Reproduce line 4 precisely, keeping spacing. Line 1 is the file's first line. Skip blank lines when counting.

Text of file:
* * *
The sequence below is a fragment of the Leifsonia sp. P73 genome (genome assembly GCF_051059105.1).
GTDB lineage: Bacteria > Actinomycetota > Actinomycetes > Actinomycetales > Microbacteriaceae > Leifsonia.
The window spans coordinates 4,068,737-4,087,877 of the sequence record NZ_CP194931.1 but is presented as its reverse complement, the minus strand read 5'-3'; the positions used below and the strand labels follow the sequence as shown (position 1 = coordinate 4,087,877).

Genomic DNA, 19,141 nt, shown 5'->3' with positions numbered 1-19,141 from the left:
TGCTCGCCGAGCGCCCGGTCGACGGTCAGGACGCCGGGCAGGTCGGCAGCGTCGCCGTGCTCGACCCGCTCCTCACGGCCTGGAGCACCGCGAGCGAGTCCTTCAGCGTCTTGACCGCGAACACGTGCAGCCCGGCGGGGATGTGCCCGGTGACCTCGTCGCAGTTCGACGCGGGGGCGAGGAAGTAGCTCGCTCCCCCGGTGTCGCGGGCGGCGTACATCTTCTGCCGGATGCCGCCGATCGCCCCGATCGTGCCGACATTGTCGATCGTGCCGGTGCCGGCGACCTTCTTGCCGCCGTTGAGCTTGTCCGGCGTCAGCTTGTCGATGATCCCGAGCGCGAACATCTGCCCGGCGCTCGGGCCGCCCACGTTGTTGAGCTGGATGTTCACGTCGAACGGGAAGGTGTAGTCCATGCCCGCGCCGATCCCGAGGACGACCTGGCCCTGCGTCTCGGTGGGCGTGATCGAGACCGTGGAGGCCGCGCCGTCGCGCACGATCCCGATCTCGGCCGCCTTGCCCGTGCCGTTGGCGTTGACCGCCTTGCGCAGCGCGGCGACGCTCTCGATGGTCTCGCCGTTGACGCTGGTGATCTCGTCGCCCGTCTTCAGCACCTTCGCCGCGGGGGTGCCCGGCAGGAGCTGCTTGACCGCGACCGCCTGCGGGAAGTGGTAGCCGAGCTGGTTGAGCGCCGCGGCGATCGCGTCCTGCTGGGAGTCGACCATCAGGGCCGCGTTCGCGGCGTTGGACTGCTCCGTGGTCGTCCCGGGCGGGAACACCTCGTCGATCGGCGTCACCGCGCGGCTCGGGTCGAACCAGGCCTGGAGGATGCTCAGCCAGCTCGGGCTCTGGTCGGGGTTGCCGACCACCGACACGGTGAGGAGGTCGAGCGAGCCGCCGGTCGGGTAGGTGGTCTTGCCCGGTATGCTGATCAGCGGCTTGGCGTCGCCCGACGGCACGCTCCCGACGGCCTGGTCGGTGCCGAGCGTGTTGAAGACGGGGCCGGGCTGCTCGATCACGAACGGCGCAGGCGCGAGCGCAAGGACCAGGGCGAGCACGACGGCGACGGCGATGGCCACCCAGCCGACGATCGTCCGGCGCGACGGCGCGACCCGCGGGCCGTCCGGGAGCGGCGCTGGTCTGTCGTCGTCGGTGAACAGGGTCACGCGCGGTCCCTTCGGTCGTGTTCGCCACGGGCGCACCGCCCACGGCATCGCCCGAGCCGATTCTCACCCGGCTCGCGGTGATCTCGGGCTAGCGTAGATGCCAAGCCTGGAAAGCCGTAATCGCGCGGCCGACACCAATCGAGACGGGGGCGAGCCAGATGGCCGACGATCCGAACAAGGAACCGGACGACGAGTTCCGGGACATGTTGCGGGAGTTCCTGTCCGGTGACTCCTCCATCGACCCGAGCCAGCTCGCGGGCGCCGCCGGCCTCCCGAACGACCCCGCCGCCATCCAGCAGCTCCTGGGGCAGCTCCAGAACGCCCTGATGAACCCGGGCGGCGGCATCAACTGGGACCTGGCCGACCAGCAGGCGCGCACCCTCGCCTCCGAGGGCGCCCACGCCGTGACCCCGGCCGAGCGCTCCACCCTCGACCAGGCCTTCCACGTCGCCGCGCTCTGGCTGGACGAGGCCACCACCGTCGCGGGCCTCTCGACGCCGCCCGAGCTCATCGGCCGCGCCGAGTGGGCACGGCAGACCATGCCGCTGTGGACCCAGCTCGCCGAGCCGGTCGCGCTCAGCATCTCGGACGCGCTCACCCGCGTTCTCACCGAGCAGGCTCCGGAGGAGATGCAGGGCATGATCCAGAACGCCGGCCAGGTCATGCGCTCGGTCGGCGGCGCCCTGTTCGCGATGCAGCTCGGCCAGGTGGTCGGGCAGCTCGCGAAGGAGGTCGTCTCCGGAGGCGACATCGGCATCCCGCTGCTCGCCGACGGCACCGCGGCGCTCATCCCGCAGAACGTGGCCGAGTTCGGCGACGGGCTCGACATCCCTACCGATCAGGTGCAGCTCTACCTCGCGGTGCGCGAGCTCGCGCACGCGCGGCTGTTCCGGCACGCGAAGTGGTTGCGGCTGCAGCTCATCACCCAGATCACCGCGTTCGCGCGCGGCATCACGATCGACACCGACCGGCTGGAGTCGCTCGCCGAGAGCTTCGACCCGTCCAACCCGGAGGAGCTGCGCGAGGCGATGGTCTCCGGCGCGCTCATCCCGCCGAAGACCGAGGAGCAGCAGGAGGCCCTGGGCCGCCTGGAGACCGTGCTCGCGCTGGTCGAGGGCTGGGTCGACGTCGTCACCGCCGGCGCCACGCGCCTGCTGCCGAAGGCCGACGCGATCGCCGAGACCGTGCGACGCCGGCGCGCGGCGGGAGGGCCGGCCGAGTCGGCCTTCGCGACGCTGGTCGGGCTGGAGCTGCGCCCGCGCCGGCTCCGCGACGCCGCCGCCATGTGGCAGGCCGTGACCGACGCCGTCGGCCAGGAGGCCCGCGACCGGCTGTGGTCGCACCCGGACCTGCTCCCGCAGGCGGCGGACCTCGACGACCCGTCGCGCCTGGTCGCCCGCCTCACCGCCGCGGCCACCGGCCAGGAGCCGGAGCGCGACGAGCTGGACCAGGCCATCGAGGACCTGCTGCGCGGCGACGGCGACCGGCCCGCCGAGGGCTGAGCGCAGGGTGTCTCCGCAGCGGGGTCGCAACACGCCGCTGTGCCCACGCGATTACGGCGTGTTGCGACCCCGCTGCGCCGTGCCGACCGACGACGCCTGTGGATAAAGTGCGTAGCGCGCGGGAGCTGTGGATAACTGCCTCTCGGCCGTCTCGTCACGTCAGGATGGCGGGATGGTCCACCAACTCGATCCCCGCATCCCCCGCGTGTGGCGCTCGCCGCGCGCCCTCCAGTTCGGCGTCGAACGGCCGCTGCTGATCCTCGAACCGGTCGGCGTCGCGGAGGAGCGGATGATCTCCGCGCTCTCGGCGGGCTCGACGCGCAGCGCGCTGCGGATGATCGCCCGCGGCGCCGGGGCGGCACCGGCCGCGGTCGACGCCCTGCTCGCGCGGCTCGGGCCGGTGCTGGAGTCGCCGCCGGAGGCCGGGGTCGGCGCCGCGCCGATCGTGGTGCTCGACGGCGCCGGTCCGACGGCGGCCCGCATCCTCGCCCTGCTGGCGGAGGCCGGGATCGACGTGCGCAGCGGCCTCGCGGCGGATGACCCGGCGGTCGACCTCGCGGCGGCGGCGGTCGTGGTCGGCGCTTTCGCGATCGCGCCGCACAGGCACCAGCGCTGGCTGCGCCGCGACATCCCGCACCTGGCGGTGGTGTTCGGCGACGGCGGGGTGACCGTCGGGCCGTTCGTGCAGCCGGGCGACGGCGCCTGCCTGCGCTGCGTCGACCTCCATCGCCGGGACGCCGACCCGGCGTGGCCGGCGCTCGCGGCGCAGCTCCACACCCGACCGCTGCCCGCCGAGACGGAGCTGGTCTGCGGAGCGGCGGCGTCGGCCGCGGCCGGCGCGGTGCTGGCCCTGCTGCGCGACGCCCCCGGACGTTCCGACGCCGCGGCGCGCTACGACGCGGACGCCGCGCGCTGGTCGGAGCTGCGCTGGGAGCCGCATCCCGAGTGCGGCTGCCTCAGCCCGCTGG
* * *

Genomic DNA, 19,141 nt, shown 5'->3' with positions numbered 1-19,141 from the left: